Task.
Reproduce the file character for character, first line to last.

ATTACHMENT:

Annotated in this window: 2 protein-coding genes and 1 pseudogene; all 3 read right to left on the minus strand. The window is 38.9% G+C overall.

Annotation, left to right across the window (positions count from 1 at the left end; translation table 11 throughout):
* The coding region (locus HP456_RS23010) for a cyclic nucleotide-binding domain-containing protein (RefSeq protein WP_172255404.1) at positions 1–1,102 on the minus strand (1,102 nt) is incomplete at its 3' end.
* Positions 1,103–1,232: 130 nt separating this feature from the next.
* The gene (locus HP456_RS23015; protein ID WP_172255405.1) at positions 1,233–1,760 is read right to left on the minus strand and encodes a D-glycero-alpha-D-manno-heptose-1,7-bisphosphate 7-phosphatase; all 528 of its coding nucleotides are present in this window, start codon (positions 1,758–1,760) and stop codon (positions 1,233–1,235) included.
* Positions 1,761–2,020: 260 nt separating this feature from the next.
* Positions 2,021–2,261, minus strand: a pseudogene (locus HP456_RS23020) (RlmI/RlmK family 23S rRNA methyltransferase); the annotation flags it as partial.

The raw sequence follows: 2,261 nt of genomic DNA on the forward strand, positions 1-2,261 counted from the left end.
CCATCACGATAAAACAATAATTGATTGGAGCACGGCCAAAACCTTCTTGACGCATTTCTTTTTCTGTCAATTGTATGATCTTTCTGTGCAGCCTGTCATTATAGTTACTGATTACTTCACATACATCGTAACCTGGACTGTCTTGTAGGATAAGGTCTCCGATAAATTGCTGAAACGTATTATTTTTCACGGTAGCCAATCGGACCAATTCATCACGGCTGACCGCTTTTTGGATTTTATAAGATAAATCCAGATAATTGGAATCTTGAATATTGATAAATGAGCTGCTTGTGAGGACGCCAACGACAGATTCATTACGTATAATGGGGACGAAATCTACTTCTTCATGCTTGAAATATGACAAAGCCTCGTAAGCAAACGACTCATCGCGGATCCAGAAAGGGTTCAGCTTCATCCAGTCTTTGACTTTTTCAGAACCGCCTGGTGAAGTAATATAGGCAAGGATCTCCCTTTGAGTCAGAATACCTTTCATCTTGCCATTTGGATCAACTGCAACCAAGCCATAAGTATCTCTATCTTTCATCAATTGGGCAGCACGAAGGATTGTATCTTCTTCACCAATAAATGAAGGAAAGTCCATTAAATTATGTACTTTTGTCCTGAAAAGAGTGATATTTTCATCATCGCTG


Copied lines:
Annotated in this window: 2 protein-coding genes and 1 pseudogene; all 3 read right to left on the minus strand. The window is 38.9% G+C overall.

Annotation, left to right across the window (positions count from 1 at the left end; translation table 11 throughout):
* The coding region (locus HP456_RS23010) for a cyclic nucleotide-binding domain-containing protein (RefSeq protein WP_172255404.1) at positions 1–1,102 on the minus strand (1,102 nt) is incomplete at its 3' end.
* Positions 1,103–1,232: 130 nt separating this feature from the next.
* The gene (locus HP456_RS23015; protein ID WP_172255405.1) at positions 1,233–1,760 is read right to left on the minus strand and encodes a D-glycero-alpha-D-manno-heptose-1,7-bisphosphate 7-phosphatase; all 528 of its coding nucleotides are present in this window, start codon (positions 1,758–1,760) and stop codon (positions 1,233–1,235) included.
* Positions 1,761–2,020: 260 nt separating this feature from the next.
* Positions 2,021–2,261, minus strand: a pseudogene (locus HP456_RS23020) (RlmI/RlmK family 23S rRNA methyltransferase); the annotation flags it as partial.

The raw sequence follows: 2,261 nt of genomic DNA on the forward strand, positions 1-2,261 counted from the left end.
CCATCACGATAAAACAATAATTGATTGGAGCACGGCCAAAACCTTCTTGACGCATTTCTTTTTCTGTCAATTGTATGATCTTTCTGTGCAGCCTGTCATTATAGTTACTGATTACTTCACATACATCGTAACCTGGACTGTCTTGTAGGATAAGGTCTCCGATAAATTGCTGAAACGTATTATTTTTCACGGTAGCCAATCGGACCAATTCATCACGGCTGACCGCTTTTTGGATTTTATAAGATAAATCCAGATAATTGGAATCTTGAATATTGATAAATGAGCTGCTTGTGAGGACGCCAACGACAGATTCATTACGTATAATGGGGACGAAATCTACTTCTTCATGCTTGAAATATGACAAAGCCTCGTAAGCAAACGACTCATCGCGGATCCAGAAAGGGTTCAGCTTCATCCAGTCTTTGACTTTTTCAGAACCGCCTGGTGAAGTAATATAGGCAAGGATCTCCCTTTGAGTCAGAATACCTTTCATCTTGCCATTTGGATCAACTGCAACCAAGCCATAAGTATCTCTATCTTTCATCAATTGGGCAGCACGAAGGATTGTATCTTCTTCACCAATAAATGAAGGAAAGTCCATTAAATTATGTACTTTTGTCCTGAAAAGAGTGATATTTTCATCATCGCTG